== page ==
In Matthew 18:19:
    Again I say to you, if two of you agree on earth about anything they ask, it will be done for them by my Father in heaven. For where two or three are gathered in my name, there am I in the midst of them.
Jesus is actually in our midst. So he is right here already, supposedly. Yet when we pray to him to physically materialize, as he did to hundreds of others, nothing happens.

Isn't it odd that Nothing happens, given the fact that Jesus promises us that something will happen? Isn't it odd that nothing happens when, supposedly, Jesus is right here with us already, and materialization would be trivial for him?

What you will find, if you think about it, is that the situation we see here is exactly like the situation in Chapter 5. We have created a situation where coincidence cannot "answer" the prayer. The only way for this prayer to be answered is for Jesus to actually, unambiguously, materialize. In this situation, we also know that it is trivial for Jesus to materialize, that there would be many benefits if Jesus did materialize, that Jesus has supposedly materialized to other human beings, and that Jesus has promised to answer our prayer that he materialize.

How do we explain the fact that this prayer goes unanswered, no matter who prays, despite Jesus' promise that he will answer our prayers?

As you think about this, you will realize that Paul's story in the Bible must be false. Simply look at Paul's story like any judge in a courtroom would. What Paul's story in 1 Cor 15 is suggesting is entirely unprecedented - a man dead three days with mortal wounds came back to life. Yet there is no evidence that it is true, and there are many alternative explanations for what Paul is saying. Paul could be fabricating the story, Paul could have hallucinated or dreamed the meeting, Paul could have seen an imposter, etc. In addition, no one is seeing Jesus today, even though it would be trivial and obvious for Jesus to appear to people today just like he did with Paul.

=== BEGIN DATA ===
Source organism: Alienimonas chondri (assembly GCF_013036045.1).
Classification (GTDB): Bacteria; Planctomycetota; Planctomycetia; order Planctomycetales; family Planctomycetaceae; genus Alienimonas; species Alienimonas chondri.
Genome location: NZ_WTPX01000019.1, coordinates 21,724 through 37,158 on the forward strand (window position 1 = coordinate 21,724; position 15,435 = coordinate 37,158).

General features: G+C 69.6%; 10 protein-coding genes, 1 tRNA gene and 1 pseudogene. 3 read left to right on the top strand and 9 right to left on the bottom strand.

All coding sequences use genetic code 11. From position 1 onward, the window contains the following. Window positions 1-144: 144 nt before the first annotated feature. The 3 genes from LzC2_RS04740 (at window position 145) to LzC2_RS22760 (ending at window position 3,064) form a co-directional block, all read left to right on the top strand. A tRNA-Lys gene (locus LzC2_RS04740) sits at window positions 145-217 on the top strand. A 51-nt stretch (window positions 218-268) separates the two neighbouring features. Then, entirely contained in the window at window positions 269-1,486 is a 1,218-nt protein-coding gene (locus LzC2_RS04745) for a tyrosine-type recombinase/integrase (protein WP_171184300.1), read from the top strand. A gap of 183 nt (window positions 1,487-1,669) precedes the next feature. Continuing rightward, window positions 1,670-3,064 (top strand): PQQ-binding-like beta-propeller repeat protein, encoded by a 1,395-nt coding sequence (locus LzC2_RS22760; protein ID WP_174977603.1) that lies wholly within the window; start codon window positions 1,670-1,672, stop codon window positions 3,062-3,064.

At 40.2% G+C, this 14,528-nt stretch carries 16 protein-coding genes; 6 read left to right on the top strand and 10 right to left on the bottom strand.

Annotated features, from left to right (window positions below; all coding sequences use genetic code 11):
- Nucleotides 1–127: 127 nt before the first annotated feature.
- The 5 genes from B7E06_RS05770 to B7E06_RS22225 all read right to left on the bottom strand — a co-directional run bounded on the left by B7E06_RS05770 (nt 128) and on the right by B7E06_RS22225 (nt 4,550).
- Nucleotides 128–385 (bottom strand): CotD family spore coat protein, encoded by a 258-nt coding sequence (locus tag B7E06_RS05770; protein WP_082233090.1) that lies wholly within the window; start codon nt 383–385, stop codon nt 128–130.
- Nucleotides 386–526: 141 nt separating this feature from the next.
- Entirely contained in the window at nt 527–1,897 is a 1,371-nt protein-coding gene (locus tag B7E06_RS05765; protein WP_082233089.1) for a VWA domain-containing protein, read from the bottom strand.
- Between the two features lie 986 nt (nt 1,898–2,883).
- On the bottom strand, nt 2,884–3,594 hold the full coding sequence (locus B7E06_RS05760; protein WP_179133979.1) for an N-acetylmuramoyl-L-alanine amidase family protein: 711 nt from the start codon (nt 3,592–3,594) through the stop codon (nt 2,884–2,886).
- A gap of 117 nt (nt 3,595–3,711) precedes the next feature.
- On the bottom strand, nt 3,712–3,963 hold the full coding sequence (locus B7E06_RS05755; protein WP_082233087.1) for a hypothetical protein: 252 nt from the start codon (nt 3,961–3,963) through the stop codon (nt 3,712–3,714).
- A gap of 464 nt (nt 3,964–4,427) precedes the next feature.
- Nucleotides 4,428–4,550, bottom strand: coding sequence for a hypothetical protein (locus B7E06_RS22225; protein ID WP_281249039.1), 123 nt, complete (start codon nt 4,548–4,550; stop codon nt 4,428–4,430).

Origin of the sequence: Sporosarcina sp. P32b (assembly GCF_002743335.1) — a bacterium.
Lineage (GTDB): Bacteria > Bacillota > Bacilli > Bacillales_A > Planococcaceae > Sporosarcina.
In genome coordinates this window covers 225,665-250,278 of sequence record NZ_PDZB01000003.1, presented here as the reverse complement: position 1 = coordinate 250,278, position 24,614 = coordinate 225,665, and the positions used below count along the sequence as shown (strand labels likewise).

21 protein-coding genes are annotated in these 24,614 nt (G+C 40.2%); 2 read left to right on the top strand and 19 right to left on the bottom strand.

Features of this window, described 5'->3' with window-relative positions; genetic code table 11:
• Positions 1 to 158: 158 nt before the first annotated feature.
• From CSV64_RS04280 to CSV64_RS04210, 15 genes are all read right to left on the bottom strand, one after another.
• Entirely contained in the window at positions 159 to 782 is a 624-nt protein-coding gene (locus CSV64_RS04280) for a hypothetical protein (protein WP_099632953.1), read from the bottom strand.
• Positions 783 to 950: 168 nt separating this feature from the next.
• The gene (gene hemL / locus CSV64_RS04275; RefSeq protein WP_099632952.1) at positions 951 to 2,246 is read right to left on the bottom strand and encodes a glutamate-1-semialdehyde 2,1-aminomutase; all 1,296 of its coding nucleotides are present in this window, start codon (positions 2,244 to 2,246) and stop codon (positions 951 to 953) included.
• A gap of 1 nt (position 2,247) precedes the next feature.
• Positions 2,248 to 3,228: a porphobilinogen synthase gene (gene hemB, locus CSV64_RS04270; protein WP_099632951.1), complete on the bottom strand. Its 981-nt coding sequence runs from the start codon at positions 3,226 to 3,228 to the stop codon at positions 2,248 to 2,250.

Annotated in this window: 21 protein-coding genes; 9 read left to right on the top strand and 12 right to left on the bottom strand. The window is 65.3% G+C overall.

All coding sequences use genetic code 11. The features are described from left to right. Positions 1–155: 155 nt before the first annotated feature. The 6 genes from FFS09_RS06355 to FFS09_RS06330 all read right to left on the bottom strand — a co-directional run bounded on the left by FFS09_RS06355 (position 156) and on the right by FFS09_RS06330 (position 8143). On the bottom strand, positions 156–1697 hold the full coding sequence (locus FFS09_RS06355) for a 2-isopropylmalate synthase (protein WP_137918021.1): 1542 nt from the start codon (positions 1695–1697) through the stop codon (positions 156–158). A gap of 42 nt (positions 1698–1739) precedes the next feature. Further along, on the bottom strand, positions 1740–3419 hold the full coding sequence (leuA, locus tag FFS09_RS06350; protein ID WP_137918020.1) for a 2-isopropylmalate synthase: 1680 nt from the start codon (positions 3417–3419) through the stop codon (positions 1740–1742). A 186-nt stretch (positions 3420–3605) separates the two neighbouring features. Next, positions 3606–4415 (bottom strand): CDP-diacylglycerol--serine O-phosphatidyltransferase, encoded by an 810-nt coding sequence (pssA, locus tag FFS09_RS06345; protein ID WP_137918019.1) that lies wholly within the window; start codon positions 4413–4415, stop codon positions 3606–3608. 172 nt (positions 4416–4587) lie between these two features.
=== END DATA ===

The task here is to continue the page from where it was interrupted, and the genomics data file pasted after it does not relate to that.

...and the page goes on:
Given this evidence, if this were any normal situation instead of a religious one, people would conclude that what Paul is saying is untrue. There is zero evidence to support Paul's story, zero reason to believe it, a motive to lie and plenty of alternative explanations. There is also the fact that much of the rest of the Bible contains provably false stories. Plus the fact that it would be trivial for Jesus to provide the evidence that Paul needs to confirm his story by reappearing on earth. Add to that the fact that Jesus has promised to answer our prayers but refuses to materialize when we pray to him. The only thing to do is to reject Paul's story. Every bit of evidence points to the fact that the resurrection story is a myth, nothing more.

What about Jesus' famous statement in the Bible, "Happy are those who have not seen yet still believe"? What you realize is that this statement creates the perfect cover for a scam. Let's say you are Jesus, you are a normal human being, you realize that you are going to die and you want to cover for this fact. Here is what you would say: "Happy are those who have not seen yet still believe." What you are saying is, "I exist, and the way I am going to show you that I exist is by not showing that I exist." For every other object in the universe, the way that we know it exists is because the object provides evidence of its existence. If there is no evidence for an object's existence, we call it imaginary (e.g. Leprechauns). But with Jesus, the lack of evidence is turned into evidence. Quite clever, but obviously a scam.

If the resurrection were true, then Jesus would be answering prayers as he promises in the Bible. He would also appear when people pray to see him. The fact is, as we saw in Section 1, there is no evidence whatsoever that Jesus answers prayers.

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New York Times Coverage
WWGHA was
discussed in a
New York Times piece
by N. D. Kristof.
For a counter-point to Mr. Kristof, please see
Chapter 26.

Recommendation by Sam Harris
Sam Harris recommends WWGHA in his book Letter to a Christian Nation.

Endorsement by Richard Dawkins
In a New York Times Letter, Richard Dawkins calls WWGHA a "splendid Web site."


Table of contents

Executive Summary

Introduction

Section 1 - prayer Section 2 - The Bible Section 3 - Jesus What it means


Highlights